In the context of your description:
- sankhara means conditioned things / phenomena.
- dhamma means all things / phenomena i.e. both conditioned and unconditioned things / phenomena
What is unconditioned? Only Nibbana - it is that which is experienced by the mind, when it is completely free of all fetters and defilements.
What is conditioned? Everything else, including mental and physical phenomena / things.
"sabbe sankhara dukkha" means "all conditioned things/ phenomena are suffering / unsatisfactoriness". This does not include Nibbana.
"sabbe sankhara anicca" means "all conditioned things/ phenomena are impermanent". This does not include Nibbana.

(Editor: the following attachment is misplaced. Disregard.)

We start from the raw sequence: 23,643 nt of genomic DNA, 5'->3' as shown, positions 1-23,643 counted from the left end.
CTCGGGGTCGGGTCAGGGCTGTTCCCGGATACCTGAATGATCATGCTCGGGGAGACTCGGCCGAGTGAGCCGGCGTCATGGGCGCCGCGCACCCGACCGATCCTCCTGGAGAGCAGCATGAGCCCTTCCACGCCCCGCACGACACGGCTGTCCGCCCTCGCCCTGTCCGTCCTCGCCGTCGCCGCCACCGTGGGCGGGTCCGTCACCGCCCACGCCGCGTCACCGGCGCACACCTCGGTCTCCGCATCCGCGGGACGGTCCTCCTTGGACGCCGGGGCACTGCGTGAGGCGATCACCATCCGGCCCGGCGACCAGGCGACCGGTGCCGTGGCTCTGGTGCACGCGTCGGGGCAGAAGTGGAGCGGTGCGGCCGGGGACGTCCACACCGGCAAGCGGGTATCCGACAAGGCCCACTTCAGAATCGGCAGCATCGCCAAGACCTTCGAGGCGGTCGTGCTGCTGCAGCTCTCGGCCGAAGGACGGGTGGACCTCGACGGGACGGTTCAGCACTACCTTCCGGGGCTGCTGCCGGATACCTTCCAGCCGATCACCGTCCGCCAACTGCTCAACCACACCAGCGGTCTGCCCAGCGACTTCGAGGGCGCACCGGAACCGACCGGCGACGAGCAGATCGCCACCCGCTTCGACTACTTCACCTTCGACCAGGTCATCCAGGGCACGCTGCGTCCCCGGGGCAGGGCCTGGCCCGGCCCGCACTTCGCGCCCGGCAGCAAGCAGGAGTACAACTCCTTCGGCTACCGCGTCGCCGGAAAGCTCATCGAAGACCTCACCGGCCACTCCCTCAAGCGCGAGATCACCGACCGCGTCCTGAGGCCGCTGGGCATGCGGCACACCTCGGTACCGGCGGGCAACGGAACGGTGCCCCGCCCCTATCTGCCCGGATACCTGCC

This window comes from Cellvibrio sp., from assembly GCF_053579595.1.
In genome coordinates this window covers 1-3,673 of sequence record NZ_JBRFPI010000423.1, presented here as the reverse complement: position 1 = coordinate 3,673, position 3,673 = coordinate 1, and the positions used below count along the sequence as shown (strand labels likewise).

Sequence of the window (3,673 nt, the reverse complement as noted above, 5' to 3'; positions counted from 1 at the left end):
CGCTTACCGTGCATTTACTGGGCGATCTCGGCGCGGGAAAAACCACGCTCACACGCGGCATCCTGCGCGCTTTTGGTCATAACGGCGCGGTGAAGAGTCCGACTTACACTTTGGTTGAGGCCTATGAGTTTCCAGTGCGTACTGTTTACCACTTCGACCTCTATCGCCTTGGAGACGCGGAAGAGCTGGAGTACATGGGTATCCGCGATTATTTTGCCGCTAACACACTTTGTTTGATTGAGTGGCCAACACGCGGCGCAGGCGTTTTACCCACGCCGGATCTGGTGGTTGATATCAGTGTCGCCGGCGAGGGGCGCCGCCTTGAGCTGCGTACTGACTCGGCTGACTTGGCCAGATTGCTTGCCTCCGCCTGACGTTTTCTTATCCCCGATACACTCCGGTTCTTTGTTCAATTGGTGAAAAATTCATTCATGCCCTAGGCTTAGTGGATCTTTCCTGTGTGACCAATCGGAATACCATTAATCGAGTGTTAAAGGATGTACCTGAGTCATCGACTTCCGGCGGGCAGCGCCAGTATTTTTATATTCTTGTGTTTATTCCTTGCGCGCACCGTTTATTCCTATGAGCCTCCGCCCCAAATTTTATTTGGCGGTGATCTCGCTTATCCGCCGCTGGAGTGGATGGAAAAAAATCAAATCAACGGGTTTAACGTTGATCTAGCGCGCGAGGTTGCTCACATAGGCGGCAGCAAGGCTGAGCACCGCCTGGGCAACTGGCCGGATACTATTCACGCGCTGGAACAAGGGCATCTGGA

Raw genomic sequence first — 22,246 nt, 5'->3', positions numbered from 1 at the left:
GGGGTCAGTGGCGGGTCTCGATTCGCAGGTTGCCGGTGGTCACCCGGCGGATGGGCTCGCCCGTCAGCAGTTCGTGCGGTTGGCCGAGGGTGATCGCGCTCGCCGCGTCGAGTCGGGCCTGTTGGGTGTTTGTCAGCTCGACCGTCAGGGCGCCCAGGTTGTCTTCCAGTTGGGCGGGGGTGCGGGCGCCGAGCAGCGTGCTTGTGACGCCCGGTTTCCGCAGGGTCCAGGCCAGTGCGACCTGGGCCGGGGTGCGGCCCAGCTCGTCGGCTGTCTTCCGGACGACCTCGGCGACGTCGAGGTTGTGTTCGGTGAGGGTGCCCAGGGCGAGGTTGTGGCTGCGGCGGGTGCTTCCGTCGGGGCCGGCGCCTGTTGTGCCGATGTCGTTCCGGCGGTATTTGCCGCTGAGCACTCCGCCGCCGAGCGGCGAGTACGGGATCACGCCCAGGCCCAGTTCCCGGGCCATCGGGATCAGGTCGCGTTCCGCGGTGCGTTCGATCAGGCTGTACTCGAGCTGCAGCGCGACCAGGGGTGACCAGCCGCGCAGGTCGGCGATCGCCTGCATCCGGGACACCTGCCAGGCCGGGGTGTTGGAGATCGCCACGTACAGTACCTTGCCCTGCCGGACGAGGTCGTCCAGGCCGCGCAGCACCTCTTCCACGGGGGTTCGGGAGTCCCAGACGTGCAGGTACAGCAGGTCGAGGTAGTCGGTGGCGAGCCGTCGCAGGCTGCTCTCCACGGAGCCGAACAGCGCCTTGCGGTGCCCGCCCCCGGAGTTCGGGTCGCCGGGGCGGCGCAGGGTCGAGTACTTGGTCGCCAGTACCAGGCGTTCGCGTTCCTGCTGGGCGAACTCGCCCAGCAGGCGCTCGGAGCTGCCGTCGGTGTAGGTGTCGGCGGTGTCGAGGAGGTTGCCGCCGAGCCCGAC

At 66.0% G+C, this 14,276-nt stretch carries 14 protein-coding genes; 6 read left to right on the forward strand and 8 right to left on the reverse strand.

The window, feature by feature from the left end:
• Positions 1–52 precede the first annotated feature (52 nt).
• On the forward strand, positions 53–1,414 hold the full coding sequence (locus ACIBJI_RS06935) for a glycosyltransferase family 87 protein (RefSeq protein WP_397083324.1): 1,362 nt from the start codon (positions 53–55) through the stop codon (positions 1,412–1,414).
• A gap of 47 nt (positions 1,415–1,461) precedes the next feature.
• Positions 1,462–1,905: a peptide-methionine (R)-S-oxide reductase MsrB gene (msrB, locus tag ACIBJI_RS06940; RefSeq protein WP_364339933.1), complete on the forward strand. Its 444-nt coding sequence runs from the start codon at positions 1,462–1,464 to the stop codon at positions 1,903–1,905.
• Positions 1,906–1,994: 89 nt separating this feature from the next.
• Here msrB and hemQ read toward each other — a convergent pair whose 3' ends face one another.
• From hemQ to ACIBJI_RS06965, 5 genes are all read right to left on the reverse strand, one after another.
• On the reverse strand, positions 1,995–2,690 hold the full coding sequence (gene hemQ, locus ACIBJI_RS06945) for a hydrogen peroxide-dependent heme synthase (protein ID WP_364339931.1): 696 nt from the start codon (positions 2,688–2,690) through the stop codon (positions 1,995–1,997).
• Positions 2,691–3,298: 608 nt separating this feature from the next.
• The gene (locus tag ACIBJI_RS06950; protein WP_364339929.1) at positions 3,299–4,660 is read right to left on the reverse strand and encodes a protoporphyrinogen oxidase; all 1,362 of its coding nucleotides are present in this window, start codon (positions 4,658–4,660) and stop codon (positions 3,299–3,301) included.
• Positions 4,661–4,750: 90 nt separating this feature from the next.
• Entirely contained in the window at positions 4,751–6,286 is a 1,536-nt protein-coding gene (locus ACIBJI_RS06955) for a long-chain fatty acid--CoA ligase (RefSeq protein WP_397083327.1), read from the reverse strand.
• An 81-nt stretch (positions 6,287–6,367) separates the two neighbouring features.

"sabbe dhamma anatta" means "all things/ phenomena are not self". This includes Nibbana.
From AccessToInsight's Glossary of Pali and Buddhist Terms:
dhamma [Skt. dharma]:
(1) Event; a phenomenon in and of itself;
(2) mental quality; (3) doctrine, teaching; (4) nibbāna. Also,
principles of behavior that human beings ought to follow so as to fit
in with the right natural order of things; qualities of mind they
should develop so as to realize the inherent quality of the mind in
and of itself. By extension, "Dhamma" (usu. capitalized) is used also
to denote any doctrine that teaches such things. Thus the Dhamma of
the Buddha denotes both his teachings and the direct experience of
nibbāna, the quality at which those teachings are aimed.
Formation, compound, fashioning, fabrication — the
forces and factors that fashion things (physical or mental), the
process of fashioning, and the fashioned things that result. Saṅkhāra
can refer to anything formed or fashioned by conditions, or, more
specifically, (as one of the five khandhas) thought-formations within
Please see this answer for details.